“The mayor and council majority sided with corporate developers looking to pad their profits over Black and brown families, who will have to live with the impact of these projects on rising rents and the threat of displacement for years to come,” he said.

How it Works

Developers will now pick from three options to pay their commercial linkage fee.

In the first option, developers can pay $12 per square foot all at once when the city certifies the project is ready to have tenants move in, known as a certificate of occupancy.

If a developer wants to break up its linkage fee payments, it’ll pay a total of $15 per square foot. The first payment of $5 per square foot would be due when the project gets its certificate of occupancy. The remainder would be due when tenants start moving in.

The last option is to build or buy affordable homes alongside the approved commercial development to offset the housing impacts of the project.

Large projects in other parts of the city will pay $5 per square foot. Smaller commercial projects would pay $3 per square foot, though the first 50,000 square feet would be free.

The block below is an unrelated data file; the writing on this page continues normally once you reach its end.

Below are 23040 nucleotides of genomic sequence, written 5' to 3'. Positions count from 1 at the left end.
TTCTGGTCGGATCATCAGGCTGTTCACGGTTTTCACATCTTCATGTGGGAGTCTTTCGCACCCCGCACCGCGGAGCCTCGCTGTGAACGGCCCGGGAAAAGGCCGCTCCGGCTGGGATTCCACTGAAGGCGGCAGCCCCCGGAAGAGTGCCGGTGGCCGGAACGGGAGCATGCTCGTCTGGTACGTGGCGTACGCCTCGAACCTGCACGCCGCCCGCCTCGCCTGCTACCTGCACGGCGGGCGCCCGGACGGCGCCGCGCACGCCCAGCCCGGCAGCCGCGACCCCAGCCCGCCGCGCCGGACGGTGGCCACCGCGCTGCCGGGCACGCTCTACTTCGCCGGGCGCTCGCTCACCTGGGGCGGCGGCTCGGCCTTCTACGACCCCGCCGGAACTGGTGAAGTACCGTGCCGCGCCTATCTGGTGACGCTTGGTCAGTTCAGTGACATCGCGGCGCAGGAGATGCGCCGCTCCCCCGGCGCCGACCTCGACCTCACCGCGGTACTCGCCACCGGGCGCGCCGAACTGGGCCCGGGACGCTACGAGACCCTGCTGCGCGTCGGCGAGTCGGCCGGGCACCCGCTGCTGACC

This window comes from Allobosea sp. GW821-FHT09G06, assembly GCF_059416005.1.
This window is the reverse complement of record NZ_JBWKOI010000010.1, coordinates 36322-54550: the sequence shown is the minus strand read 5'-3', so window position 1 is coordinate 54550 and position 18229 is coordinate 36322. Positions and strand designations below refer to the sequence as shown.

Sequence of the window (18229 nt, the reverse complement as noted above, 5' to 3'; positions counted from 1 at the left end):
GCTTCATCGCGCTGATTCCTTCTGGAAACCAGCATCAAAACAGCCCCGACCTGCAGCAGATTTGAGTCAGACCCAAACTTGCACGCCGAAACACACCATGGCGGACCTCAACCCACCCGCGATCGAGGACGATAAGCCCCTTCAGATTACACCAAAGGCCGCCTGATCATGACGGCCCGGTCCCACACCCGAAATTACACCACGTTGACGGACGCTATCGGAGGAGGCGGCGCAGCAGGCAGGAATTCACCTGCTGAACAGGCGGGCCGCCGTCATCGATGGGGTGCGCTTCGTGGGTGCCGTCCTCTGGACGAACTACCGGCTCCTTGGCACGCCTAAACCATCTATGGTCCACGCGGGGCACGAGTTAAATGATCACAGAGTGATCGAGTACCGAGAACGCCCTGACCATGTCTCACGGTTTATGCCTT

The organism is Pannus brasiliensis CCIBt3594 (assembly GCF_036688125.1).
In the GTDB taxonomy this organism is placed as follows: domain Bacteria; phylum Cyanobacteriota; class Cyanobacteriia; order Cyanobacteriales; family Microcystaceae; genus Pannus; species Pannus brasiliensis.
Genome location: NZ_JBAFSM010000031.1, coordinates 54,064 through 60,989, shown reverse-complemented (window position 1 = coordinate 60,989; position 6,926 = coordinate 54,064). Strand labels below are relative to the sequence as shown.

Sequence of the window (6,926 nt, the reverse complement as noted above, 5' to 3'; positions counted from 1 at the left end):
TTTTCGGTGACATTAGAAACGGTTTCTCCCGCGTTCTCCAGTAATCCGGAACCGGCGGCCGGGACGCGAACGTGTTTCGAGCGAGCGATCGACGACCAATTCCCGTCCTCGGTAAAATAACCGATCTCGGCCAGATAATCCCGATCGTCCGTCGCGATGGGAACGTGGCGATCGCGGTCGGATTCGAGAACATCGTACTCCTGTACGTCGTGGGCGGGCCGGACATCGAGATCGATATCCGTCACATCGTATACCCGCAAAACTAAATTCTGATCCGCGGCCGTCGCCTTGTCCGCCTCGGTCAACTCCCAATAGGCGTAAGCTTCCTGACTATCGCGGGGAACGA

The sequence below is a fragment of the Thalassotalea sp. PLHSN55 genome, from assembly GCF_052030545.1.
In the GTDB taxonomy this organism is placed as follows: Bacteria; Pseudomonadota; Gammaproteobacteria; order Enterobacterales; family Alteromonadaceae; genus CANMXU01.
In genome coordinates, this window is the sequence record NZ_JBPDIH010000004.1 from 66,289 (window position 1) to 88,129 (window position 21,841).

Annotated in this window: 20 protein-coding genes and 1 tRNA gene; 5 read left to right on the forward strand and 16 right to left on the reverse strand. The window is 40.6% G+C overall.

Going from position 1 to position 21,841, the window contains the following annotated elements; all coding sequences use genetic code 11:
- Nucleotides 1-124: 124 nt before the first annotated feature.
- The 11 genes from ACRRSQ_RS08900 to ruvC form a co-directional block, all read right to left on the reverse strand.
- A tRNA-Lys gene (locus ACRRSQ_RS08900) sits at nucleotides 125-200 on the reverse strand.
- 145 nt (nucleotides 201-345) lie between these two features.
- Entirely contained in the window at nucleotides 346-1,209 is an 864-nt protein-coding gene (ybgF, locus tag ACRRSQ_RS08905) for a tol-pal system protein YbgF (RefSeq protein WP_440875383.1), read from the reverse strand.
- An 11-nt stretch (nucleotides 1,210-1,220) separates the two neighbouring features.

Retail developments won’t see any extra costs “due to increasing vacancies brought on by the COVID-19 economic crisis,” according to city officials.

That’s a decision supported by SVO, Silicon Valley’s largest chamber of commerce.

Eddie Truong, SVO’s director of government and community relations, told San Jose Inside ahead of the vote that charging additional costs to the already struggling bricks-and-mortar retail industry would be “out of touch.”

For background on the long-debated linkage fee—and all the controversy that came with it—here’s a handy explainer.

Janice Bitters is managing editor for Metro Silicon Valley. Email tips to [email protected]. Follow her on Twitter at @janicebitters.

5 Comments

  1. It’s really sad that the council doesn’t seem to want to do anything unanimously anymore, everything is about attacking the other side. I really respect Jimenez for “crossing the aisle” on this one and putting the issue of affordable housing over factionalism. The rest of the council is going to have voting against affordable housing fees on their record, and that can go on a mailer – they’re the ones who have to spin it.

  2. Thanks to Ms. Bitters for the expository reporting here and in the linked background piece. It certainly clarifies a lot about the latest proposals to tax commercial developers to help fund affordable housing.